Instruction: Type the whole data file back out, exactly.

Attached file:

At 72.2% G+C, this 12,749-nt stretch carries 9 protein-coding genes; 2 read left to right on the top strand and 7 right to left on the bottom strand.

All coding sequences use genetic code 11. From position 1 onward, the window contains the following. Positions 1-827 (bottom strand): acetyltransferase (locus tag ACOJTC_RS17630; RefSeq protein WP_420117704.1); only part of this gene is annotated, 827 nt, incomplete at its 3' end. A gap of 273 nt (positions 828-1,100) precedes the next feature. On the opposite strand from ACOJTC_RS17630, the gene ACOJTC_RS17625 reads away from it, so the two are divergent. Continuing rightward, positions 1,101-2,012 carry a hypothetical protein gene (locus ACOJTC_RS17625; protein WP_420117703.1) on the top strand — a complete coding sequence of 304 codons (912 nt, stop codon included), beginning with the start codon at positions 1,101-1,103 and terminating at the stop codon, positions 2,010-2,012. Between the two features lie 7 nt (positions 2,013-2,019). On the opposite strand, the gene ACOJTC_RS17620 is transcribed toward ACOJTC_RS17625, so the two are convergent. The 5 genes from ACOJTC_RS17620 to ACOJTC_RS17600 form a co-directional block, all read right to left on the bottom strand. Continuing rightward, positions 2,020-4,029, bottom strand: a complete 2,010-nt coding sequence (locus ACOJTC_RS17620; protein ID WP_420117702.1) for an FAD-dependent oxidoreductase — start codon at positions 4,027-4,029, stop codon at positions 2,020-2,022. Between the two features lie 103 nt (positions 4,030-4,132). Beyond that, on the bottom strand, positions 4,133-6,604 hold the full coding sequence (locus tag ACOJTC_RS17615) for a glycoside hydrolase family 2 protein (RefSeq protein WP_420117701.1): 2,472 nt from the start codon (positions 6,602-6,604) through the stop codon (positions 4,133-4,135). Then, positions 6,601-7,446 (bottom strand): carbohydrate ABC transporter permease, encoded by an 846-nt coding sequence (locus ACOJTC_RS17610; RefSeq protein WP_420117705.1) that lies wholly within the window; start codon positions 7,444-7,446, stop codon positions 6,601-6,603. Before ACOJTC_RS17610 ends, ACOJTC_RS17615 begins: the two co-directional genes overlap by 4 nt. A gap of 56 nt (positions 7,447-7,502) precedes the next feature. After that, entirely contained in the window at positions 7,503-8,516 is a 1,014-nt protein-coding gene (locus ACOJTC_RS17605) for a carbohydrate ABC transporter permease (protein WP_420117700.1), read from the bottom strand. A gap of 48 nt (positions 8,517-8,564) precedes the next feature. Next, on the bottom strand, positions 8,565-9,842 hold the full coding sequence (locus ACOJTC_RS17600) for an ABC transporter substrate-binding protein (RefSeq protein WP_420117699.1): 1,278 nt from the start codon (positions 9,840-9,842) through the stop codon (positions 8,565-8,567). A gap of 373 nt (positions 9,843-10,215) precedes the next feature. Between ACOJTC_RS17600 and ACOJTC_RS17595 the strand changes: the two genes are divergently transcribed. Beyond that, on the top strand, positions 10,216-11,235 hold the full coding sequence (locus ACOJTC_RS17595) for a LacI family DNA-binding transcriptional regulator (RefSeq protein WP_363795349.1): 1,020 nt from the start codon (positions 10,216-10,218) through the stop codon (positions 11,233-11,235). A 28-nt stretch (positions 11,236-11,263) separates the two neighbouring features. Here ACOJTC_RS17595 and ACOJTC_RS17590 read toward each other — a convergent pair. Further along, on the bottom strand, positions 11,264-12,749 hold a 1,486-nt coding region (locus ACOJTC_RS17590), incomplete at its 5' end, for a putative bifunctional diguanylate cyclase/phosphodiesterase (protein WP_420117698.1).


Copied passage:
At 72.2% G+C, this 12,749-nt stretch carries 9 protein-coding genes; 2 read left to right on the top strand and 7 right to left on the bottom strand.

All coding sequences use genetic code 11. From position 1 onward, the window contains the following. Positions 1-827 (bottom strand): acetyltransferase (locus tag ACOJTC_RS17630; RefSeq protein WP_420117704.1); only part of this gene is annotated, 827 nt, incomplete at its 3' end. A gap of 273 nt (positions 828-1,100) precedes the next feature. On the opposite strand from ACOJTC_RS17630, the gene ACOJTC_RS17625 reads away from it, so the two are divergent. Continuing rightward, positions 1,101-2,012 carry a hypothetical protein gene (locus ACOJTC_RS17625; protein WP_420117703.1) on the top strand — a complete coding sequence of 304 codons (912 nt, stop codon included), beginning with the start codon at positions 1,101-1,103 and terminating at the stop codon, positions 2,010-2,012. Between the two features lie 7 nt (positions 2,013-2,019). On the opposite strand, the gene ACOJTC_RS17620 is transcribed toward ACOJTC_RS17625, so the two are convergent. The 5 genes from ACOJTC_RS17620 to ACOJTC_RS17600 form a co-directional block, all read right to left on the bottom strand. Continuing rightward, positions 2,020-4,029, bottom strand: a complete 2,010-nt coding sequence (locus ACOJTC_RS17620; protein ID WP_420117702.1) for an FAD-dependent oxidoreductase — start codon at positions 4,027-4,029, stop codon at positions 2,020-2,022. Between the two features lie 103 nt (positions 4,030-4,132). Beyond that, on the bottom strand, positions 4,133-6,604 hold the full coding sequence (locus tag ACOJTC_RS17615) for a glycoside hydrolase family 2 protein (RefSeq protein WP_420117701.1): 2,472 nt from the start codon (positions 6,602-6,604) through the stop codon (positions 4,133-4,135). Then, positions 6,601-7,446 (bottom strand): carbohydrate ABC transporter permease, encoded by an 846-nt coding sequence (locus ACOJTC_RS17610; RefSeq protein WP_420117705.1) that lies wholly within the window; start codon positions 7,444-7,446, stop codon positions 6,601-6,603. Before ACOJTC_RS17610 ends, ACOJTC_RS17615 begins: the two co-directional genes overlap by 4 nt. A gap of 56 nt (positions 7,447-7,502) precedes the next feature. After that, entirely contained in the window at positions 7,503-8,516 is a 1,014-nt protein-coding gene (locus ACOJTC_RS17605) for a carbohydrate ABC transporter permease (protein WP_420117700.1), read from the bottom strand. A gap of 48 nt (positions 8,517-8,564) precedes the next feature. Next, on the bottom strand, positions 8,565-9,842 hold the full coding sequence (locus ACOJTC_RS17600) for an ABC transporter substrate-binding protein (RefSeq protein WP_420117699.1): 1,278 nt from the start codon (positions 9,840-9,842) through the stop codon (positions 8,565-8,567). A gap of 373 nt (positions 9,843-10,215) precedes the next feature. Between ACOJTC_RS17600 and ACOJTC_RS17595 the strand changes: the two genes are divergently transcribed. Beyond that, on the top strand, positions 10,216-11,235 hold the full coding sequence (locus ACOJTC_RS17595) for a LacI family DNA-binding transcriptional regulator (RefSeq protein WP_363795349.1): 1,020 nt from the start codon (positions 10,216-10,218) through the stop codon (positions 11,233-11,235). A 28-nt stretch (positions 11,236-11,263) separates the two neighbouring features. Here ACOJTC_RS17595 and ACOJTC_RS17590 read toward each other — a convergent pair. Further along, on the bottom strand, positions 11,264-12,749 hold a 1,486-nt coding region (locus ACOJTC_RS17590), incomplete at its 5' end, for a putative bifunctional diguanylate cyclase/phosphodiesterase (protein WP_420117698.1).